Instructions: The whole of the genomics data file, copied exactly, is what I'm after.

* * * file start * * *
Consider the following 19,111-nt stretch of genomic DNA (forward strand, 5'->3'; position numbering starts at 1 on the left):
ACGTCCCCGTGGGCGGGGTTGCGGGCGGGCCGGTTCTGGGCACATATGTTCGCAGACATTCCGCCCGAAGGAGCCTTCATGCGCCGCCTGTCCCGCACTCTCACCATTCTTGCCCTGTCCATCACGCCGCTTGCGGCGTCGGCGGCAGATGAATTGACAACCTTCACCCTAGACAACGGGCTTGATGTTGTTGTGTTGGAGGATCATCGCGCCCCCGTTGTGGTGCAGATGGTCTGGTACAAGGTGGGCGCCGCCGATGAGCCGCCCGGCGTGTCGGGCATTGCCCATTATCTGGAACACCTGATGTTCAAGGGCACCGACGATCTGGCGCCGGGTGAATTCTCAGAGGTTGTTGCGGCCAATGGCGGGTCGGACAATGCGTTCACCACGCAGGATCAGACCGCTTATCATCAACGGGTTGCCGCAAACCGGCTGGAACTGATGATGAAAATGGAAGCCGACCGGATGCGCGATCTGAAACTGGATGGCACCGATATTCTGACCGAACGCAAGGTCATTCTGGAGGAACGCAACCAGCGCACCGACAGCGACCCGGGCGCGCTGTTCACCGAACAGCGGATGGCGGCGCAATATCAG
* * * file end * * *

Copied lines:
Consider the following 19,111-nt stretch of genomic DNA (forward strand, 5'->3'; position numbering starts at 1 on the left):
ACGTCCCCGTGGGCGGGGTTGCGGGCGGGCCGGTTCTGGGCACATATGTTCGCAGACATTCCGCCCGAAGGAGCCTTCATGCGCCGCCTGTCCCGCACTCTCACCATTCTTGCCCTGTCCATCACGCCGCTTGCGGCGTCGGCGGCAGATGAATTGACAACCTTCACCCTAGACAACGGGCTTGATGTTGTTGTGTTGGAGGATCATCGCGCCCCCGTTGTGGTGCAGATGGTCTGGTACAAGGTGGGCGCCGCCGATGAGCCGCCCGGCGTGTCGGGCATTGCCCATTATCTGGAACACCTGATGTTCAAGGGCACCGACGATCTGGCGCCGGGTGAATTCTCAGAGGTTGTTGCGGCCAATGGCGGGTCGGACAATGCGTTCACCACGCAGGATCAGACCGCTTATCATCAACGGGTTGCCGCAAACCGGCTGGAACTGATGATGAAAATGGAAGCCGACCGGATGCGCGATCTGAAACTGGATGGCACCGATATTCTGACCGAACGCAAGGTCATTCTGGAGGAACGCAACCAGCGCACCGACAGCGACCCGGGCGCGCTGTTCACCGAACAGCGGATGGCGGCGCAATATCAG